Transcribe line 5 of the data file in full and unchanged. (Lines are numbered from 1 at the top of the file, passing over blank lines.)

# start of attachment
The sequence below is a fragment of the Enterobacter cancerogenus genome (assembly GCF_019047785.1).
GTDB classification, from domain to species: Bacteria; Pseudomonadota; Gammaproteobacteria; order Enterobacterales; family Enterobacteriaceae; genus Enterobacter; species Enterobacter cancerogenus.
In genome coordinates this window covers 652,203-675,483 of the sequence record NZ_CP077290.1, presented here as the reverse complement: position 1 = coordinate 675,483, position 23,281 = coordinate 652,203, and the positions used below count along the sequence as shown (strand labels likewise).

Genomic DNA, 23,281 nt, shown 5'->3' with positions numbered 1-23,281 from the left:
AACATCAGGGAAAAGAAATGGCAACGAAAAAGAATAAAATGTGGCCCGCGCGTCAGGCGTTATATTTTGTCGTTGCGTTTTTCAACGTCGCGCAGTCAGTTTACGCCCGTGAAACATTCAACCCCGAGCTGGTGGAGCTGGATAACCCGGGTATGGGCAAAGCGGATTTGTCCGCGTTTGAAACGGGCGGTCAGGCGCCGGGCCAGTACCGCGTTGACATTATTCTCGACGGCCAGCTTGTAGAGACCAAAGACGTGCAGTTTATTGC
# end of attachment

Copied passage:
AACATCAGGGAAAAGAAATGGCAACGAAAAAGAATAAAATGTGGCCCGCGCGTCAGGCGTTATATTTTGTCGTTGCGTTTTTCAACGTCGCGCAGTCAGTTTACGCCCGTGAAACATTCAACCCCGAGCTGGTGGAGCTGGATAACCCGGGTATGGGCAAAGCGGATTTGTCCGCGTTTGAAACGGGCGGTCAGGCGCCGGGCCAGTACCGCGTTGACATTATTCTCGACGGCCAGCTTGTAGAGACCAAAGACGTGCAGTTTATTGC